Information received since the Federal Open Market Committee met in
Julyindicates that the labor market has continued to strengthen and growth of economic activity has picked up from the modest pace seen in the first half of this year. Although the unemployment rate is little changed in recent months, job gains have been solid , on average.Household spending has been growing strongly but business fixed investment has remained soft. Inflation has continued to run below the Committee’s 2 percent longer-run objective, partly reflecting earlier declines in energy prices and in prices of non-energy imports. Market-based measures of inflation compensation remain low; most survey-based measures of longer-term inflation expectations are little changed, on balance, in recent months.
Consistent with its statutory mandate, the Committee seeks to foster maximum employment and price stability. The Committee expects that, with gradual adjustments in the stance of monetary policy, economic activity will expand at a moderate pace and labor market conditions will strengthen somewhat further. Inflation is expected
to remain low in the near term, in part because of earlier declines in energy prices, but to rise to 2 percent over the medium term as the transitory effects of past declines in energy and import prices dissipate and the labor market strengthens further. Near-term risks to the economic outlook appear roughly balanced. The Committee continues to closely monitor inflation indicators and global economic and financial developments.
Against this backdrop, the Committee decided to maintain the target range for the federal funds rate at 1/4 to 1/2 percent. The Committee judges that the case for an increase in the federal funds rate has
strengthened but decided, for the time being, to wait forfurther evidence of continued progress toward its objectives. The stance of
monetary policy remains accommodative, thereby supporting further improvement in labor market conditions and a return to 2 percent inflation.
In determining the timing and size of future adjustments to the target range for the federal funds rate, the Committee will assess realized and expected economic conditions relative to its objectives of maximum employment and 2 percent inflation. This assessment will take into account a wide range of information, including measures of labor market conditions, indicators of inflation pressures and inflation expectations, and readings on financial and international developments. In light of the current shortfall of inflation from 2 percent, the Committee will carefully monitor actual and expected progress toward its inflation goal. The Committee expects that economic conditions will evolve in a manner that will warrant only gradual increases in the federal funds rate; the federal funds rate is likely to remain, for some time, below levels that are expected to prevail in the longer run. However, the actual path of the federal funds rate will depend on the economic outlook as informed by incoming data.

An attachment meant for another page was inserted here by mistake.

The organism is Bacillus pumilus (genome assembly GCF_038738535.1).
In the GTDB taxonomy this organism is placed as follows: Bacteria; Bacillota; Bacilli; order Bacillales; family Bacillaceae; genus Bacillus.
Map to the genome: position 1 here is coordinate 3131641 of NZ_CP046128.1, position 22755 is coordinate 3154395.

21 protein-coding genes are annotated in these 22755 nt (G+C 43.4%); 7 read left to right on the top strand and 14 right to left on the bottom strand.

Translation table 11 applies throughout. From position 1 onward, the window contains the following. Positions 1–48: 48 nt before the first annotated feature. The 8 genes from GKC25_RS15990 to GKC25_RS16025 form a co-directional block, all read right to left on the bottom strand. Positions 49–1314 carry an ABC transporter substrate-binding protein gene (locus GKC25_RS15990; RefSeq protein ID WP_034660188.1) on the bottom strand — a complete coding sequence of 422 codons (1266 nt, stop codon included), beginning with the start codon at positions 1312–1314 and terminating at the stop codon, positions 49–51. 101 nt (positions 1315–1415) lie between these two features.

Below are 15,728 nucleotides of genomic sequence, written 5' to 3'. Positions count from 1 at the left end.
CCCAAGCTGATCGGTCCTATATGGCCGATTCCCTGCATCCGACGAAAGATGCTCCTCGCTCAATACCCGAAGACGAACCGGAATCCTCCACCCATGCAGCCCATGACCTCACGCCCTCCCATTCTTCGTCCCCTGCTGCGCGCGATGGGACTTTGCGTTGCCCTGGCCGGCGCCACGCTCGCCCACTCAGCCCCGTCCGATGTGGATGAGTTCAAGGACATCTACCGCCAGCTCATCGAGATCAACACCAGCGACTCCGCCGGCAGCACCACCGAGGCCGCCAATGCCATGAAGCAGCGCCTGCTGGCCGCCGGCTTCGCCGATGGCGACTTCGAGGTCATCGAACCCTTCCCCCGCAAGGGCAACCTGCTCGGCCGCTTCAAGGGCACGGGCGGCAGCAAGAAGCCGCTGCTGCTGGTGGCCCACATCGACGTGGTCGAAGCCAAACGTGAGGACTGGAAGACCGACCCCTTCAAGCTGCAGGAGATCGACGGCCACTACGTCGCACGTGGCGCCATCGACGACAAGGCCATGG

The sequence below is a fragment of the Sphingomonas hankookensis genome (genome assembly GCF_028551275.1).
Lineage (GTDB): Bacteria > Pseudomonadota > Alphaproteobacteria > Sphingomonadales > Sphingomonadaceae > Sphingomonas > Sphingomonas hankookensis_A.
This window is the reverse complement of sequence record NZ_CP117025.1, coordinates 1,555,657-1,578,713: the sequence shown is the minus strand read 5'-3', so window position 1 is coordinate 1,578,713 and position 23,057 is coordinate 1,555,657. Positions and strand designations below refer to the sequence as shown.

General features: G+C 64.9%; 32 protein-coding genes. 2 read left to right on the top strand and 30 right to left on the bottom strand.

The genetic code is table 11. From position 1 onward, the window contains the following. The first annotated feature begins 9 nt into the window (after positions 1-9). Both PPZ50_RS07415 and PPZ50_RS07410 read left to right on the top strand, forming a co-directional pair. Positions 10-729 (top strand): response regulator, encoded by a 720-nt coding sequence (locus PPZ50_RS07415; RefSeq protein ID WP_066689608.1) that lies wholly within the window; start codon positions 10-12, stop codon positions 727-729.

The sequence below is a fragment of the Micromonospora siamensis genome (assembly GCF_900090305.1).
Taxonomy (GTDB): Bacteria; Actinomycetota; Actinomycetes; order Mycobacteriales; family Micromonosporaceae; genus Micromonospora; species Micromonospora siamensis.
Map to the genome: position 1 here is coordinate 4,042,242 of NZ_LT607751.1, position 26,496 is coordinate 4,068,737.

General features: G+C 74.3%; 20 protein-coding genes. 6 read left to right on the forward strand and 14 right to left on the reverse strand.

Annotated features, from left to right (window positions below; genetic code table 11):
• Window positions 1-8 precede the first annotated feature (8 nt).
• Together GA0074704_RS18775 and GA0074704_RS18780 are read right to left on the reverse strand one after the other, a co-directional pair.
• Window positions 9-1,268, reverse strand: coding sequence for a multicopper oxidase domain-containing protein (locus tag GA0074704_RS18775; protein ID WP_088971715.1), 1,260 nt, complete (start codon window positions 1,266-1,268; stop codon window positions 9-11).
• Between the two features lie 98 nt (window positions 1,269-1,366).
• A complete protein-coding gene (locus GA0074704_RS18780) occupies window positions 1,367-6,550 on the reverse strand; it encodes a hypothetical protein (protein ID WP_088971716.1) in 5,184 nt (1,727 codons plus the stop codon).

The Committee is maintaining its existing policy of reinvesting principal payments from its holdings of agency debt and agency mortgage-backed securities in agency mortgage-backed securities and of rolling over maturing Treasury securities at auction, and it anticipates doing so until normalization of the level of the federal funds rate is well under way. This policy, by keeping the Committee’s holdings of longer-term securities at sizable levels, should help maintain accommodative financial conditions.
Voting for the FOMC monetary policy action were: Janet L. Yellen, Chair; William C. Dudley, Vice Chairman; Lael Brainard; James Bullard; Stanley Fischer; Jerome H. Powell; and Daniel K. Tarullo. Voting against the action were: Esther L. George
,Loretta J. Mester , and Eric Rosengren, each of whom preferred at this meeting to raise the target range for the federal funds rate to 1/2 to 3/4 percent.
If the FOMC wanted to throw a curve ball at the markets (not that they have had the courage to do that in some time), there’s a simple thing that they could do, and it is not that big: Stop reinvesting the maturing proceeds from the Treasury debt, agency debt, and agency MBS. It would be an interesting test of the markets, and if things go nuts, they could always reverse direction.
As it is, with a flattish yield curve and financial companies hungry for safe yield, it would be a low cost way to estimate what normalization of policy might do. After all, the maturing proceeds are short duration assets; the investments of the Fed in longer duration securities would be mostly untouched. As the Fed receives “cash” and reduces bank deposits at the Fed, banks would look for replacement assets.
Just a thought. As for today’s announcement, it was a nothing-burger — not much change aside from Rosengren switching sides. After all, you can’t make that much out of seeming economic changes over a 6-8 week period. They are typically just noise that the FOMC over-interprets in their statement.
Personally, I think that the FOMC will do nothing in December. Remember, they always talk a good game, but bow to loose policy in the end. There will come a time when they surprise and tighten, but that time may come sometime in 2017, if not later.